WASHINGTON, Jan. 21 -- The House voted 395-28 to reprimand Speaker Newt Gingrich and fine him $300,000 for his admitted breaking of chamber ethics rules. The House accepted the recommendation by the ethics committee last week, closing its 2-year-old probe of Gingrich and, many hope, the partisan acrimony that has kept the chamber in turmoil for months.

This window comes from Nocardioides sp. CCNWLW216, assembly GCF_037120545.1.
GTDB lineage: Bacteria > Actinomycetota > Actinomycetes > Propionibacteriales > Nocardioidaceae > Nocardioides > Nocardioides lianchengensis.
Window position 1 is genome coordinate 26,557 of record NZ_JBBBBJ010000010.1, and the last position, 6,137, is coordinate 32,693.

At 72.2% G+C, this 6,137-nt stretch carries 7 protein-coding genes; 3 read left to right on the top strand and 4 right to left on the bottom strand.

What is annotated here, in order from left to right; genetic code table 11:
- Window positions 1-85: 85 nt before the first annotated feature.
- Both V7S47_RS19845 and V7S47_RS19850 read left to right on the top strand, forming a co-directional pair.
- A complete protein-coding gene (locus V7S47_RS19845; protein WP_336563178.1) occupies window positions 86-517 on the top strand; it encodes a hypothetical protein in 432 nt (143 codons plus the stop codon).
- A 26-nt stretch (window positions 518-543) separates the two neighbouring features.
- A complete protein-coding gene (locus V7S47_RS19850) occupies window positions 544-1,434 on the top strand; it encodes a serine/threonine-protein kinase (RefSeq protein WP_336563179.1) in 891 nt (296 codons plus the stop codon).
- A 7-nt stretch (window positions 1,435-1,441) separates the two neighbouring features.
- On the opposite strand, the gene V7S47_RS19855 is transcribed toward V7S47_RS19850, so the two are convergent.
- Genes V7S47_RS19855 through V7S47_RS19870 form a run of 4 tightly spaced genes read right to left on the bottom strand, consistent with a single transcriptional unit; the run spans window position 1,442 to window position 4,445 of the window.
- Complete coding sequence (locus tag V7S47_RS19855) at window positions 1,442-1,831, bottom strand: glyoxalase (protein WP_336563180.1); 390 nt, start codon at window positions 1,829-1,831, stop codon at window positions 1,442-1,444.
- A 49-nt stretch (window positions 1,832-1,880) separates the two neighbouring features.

That was essentially a plea bargain, with the speaker admitting he discredited the House after the panel slightly softened its charges. Nonetheless, it was a stinging repudiation for Gingrich, who two years ago engineered the GOP takeover of Congress. And the fine is the largest financial penalty ever imposed on a speaker. Some 195 Republicans joined 198 Democrats and two Independents to accept the penalties. Twenty-six Republicans and two Democrats opposed the penalty. Five Democrats voted 'present,' with five Republicans and two Democrats not voting. Even Republicans agree the affair has left the bombastic Georgia Republican humbled and wounded, although they publicly reject suggestions the damage to Gingrich as speaker is fatal. Gingrich did not address his colleagues and remained out of sight for most of the day. Ethics committee chairwoman Rep. Nancy Johnson, R-Conn., says the vote demonstrates 'nobody is above the rules of the House of Representatives.' The panel found Gingrich used tax-exempt organizations to pay for a college course he taught and other activities with a 'substantial partisan political aspects.' It also found Gingrich misled the panel. The speaker insists the violations were unintentional. ---
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